• International Journal of Technology (IJTech)
  • Vol 13, No 8 (2022)

Molecular Study in Identifying Genotypes to Phenotypes Relations of Transfusion-Dependent Thalassemia Patients in Cirebon, West Java

Molecular Study in Identifying Genotypes to Phenotypes Relations of Transfusion-Dependent Thalassemia Patients in Cirebon, West Java

Title: Molecular Study in Identifying Genotypes to Phenotypes Relations of Transfusion-Dependent Thalassemia Patients in Cirebon, West Java
Donny Nauphar, Pustika Amalia Wahidiyat, Yulia Ariani

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Cite this article as:
Nauphar, D., Wahidiyat, P.A., Ariani, Y.,  2022. Molecular Study in Identifying Genotypes to Phenotypes Relations of Transfusion-Dependent Thalassemia Patients in Cirebon, West Java. International Journal of Technology. Volume 13(8), pp. 1726-1734

Donny Nauphar 1. Doctoral Program in Biomedical Sciences, Faculty of Medicine, Universitas Indonesia, Kampus UI Salemba, 10430, Indonesia, 2. Department of Genetics, Faculty of Medicine Universitas Swadaya Gunung J
Pustika Amalia Wahidiyat Department of Pediatrics, Faculty of Medicine, Universitas Indonesia, Kampus UI Salemba, 10430, Indonesia
Yulia Ariani Department of Pediatrics, Faculty of Medicine, Universitas Indonesia, Kampus UI Salemba, 10430, Indonesia
Email to Corresponding Author

Molecular Study in Identifying Genotypes to Phenotypes Relations of Transfusion-Dependent Thalassemia Patients in Cirebon, West Java

Molecular characterization is important prior to clinical management as it can provide additional information for the clinical management of patients. This study aims to characterize the most common mutation and identify genotype-to-phenotype relations in transfusion-dependent thalassemia patients. A total of 30 transfusion-dependent patients were recruited who had never undergone thalassemia detection. Peripheral blood samples were collected and analyzed for hematological parameters, hemoglobin component, and HBA and HBB gene mutation analysis. The most common mutation in the HBB gene was IVS1-5 (41.7%) and CD26/HbE (23.3%), with homozygous IVS1-5 (23.3%) and IVS1-5/HbE (30%) as the most common genotype. The study revealed a genotype and phenotype correlation of the most common thalassemia mutations in Cirebon, West Java, Indonesia, with four alleles dominating the genotype, covering 88.4% of the population. A significant difference in HbA2+HbE and HbF levels was observed between homozygous ?-thalassemia and ?-thalassemia/HbE. Homozygous ?-thalassemia with ?-thalassemia trait has better hematological parameters compared to homozygous ?-thalassemia and ?-thalassemia/HbE but does not translate to a better severity index. Characterizing the most common thalassemia mutations in the Indonesian population can streamline the subsequent diagnostic approaches by focusing on the small range of predominant alleles instead of a wide range of alleles, which can provide critical data for better patient management.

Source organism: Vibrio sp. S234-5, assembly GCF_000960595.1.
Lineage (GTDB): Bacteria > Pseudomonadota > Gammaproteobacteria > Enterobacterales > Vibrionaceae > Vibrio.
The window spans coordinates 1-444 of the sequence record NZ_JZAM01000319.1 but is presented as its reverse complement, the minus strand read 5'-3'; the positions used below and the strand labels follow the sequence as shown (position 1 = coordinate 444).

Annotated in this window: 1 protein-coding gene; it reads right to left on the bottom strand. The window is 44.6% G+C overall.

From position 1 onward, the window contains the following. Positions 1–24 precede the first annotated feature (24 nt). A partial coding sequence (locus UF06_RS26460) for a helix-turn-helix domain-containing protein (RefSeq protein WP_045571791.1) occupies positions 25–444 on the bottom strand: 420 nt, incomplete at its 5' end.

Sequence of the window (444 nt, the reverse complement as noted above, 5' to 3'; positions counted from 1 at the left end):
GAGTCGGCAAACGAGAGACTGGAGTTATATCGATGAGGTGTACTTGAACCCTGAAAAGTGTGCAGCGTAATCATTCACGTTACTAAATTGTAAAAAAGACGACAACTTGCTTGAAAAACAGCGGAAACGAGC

Genotype-phenotype; HBA; HBB; Mahidol severity index; Thalassemia


Thalassemias are autosomal recessive disorders marked by quantitative defects in globin chain synthesis. This disease can be further classified based on the globin chain(s) affected by defects in synthesis, whereby defects in the -globin chain cause -thalassemia while defects in the -globin chain cause -thalassemia (Nienhuis & Nathan, 2012; Piel & Weatherall, 2014).